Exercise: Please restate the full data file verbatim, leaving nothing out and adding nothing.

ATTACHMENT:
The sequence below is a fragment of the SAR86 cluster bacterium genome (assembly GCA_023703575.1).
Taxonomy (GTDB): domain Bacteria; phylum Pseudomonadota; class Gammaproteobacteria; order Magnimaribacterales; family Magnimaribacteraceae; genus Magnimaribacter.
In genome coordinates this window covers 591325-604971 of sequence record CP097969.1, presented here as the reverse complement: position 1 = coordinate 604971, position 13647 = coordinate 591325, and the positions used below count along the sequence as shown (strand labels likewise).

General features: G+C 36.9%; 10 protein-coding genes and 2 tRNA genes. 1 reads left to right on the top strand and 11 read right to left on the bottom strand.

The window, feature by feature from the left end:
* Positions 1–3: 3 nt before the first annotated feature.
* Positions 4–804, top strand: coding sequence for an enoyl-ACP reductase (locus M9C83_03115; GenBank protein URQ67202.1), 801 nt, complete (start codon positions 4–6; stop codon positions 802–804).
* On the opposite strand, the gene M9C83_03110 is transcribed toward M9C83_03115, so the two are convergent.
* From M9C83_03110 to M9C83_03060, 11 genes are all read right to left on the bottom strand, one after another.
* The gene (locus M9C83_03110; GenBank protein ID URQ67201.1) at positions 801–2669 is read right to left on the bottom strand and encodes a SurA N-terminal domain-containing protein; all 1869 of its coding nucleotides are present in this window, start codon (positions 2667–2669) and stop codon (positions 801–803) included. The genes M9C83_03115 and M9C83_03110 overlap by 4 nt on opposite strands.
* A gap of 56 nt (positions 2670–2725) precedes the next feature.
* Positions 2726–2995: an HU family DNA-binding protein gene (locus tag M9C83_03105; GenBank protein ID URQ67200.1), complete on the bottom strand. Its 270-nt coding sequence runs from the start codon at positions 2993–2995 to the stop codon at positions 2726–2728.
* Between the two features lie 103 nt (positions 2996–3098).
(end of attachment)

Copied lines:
The sequence below is a fragment of the SAR86 cluster bacterium genome (assembly GCA_023703575.1).
Taxonomy (GTDB): domain Bacteria; phylum Pseudomonadota; class Gammaproteobacteria; order Magnimaribacterales; family Magnimaribacteraceae; genus Magnimaribacter.
In genome coordinates this window covers 591325-604971 of sequence record CP097969.1, presented here as the reverse complement: position 1 = coordinate 604971, position 13647 = coordinate 591325, and the positions used below count along the sequence as shown (strand labels likewise).

General features: G+C 36.9%; 10 protein-coding genes and 2 tRNA genes. 1 reads left to right on the top strand and 11 read right to left on the bottom strand.

The window, feature by feature from the left end:
* Positions 1–3: 3 nt before the first annotated feature.
* Positions 4–804, top strand: coding sequence for an enoyl-ACP reductase (locus M9C83_03115; GenBank protein URQ67202.1), 801 nt, complete (start codon positions 4–6; stop codon positions 802–804).
* On the opposite strand, the gene M9C83_03110 is transcribed toward M9C83_03115, so the two are convergent.
* From M9C83_03110 to M9C83_03060, 11 genes are all read right to left on the bottom strand, one after another.
* The gene (locus M9C83_03110; GenBank protein ID URQ67201.1) at positions 801–2669 is read right to left on the bottom strand and encodes a SurA N-terminal domain-containing protein; all 1869 of its coding nucleotides are present in this window, start codon (positions 2667–2669) and stop codon (positions 801–803) included. The genes M9C83_03115 and M9C83_03110 overlap by 4 nt on opposite strands.
* A gap of 56 nt (positions 2670–2725) precedes the next feature.
* Positions 2726–2995: an HU family DNA-binding protein gene (locus tag M9C83_03105; GenBank protein ID URQ67200.1), complete on the bottom strand. Its 270-nt coding sequence runs from the start codon at positions 2993–2995 to the stop codon at positions 2726–2728.
* Between the two features lie 103 nt (positions 2996–3098).